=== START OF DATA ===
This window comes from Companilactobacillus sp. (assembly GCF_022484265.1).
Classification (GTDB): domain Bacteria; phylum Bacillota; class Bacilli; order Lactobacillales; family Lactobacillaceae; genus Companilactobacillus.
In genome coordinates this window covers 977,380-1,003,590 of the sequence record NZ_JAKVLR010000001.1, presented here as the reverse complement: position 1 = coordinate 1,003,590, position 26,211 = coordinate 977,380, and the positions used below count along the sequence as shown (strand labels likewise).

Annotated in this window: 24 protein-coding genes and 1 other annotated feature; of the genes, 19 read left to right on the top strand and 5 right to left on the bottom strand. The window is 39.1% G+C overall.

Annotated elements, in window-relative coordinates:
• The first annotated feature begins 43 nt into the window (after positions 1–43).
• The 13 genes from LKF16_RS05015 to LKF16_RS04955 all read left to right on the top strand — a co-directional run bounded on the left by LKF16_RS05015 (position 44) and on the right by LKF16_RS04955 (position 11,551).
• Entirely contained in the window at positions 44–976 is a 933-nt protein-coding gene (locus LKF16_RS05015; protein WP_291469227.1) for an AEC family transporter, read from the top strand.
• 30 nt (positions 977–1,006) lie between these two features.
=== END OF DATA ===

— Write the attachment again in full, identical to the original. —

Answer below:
This window comes from Companilactobacillus sp. (assembly GCF_022484265.1).
Classification (GTDB): domain Bacteria; phylum Bacillota; class Bacilli; order Lactobacillales; family Lactobacillaceae; genus Companilactobacillus.
In genome coordinates this window covers 977,380-1,003,590 of the sequence record NZ_JAKVLR010000001.1, presented here as the reverse complement: position 1 = coordinate 1,003,590, position 26,211 = coordinate 977,380, and the positions used below count along the sequence as shown (strand labels likewise).

Annotated in this window: 24 protein-coding genes and 1 other annotated feature; of the genes, 19 read left to right on the top strand and 5 right to left on the bottom strand. The window is 39.1% G+C overall.

Annotated elements, in window-relative coordinates:
• The first annotated feature begins 43 nt into the window (after positions 1–43).
• The 13 genes from LKF16_RS05015 to LKF16_RS04955 all read left to right on the top strand — a co-directional run bounded on the left by LKF16_RS05015 (position 44) and on the right by LKF16_RS04955 (position 11,551).
• Entirely contained in the window at positions 44–976 is a 933-nt protein-coding gene (locus LKF16_RS05015; protein WP_291469227.1) for an AEC family transporter, read from the top strand.
• 30 nt (positions 977–1,006) lie between these two features.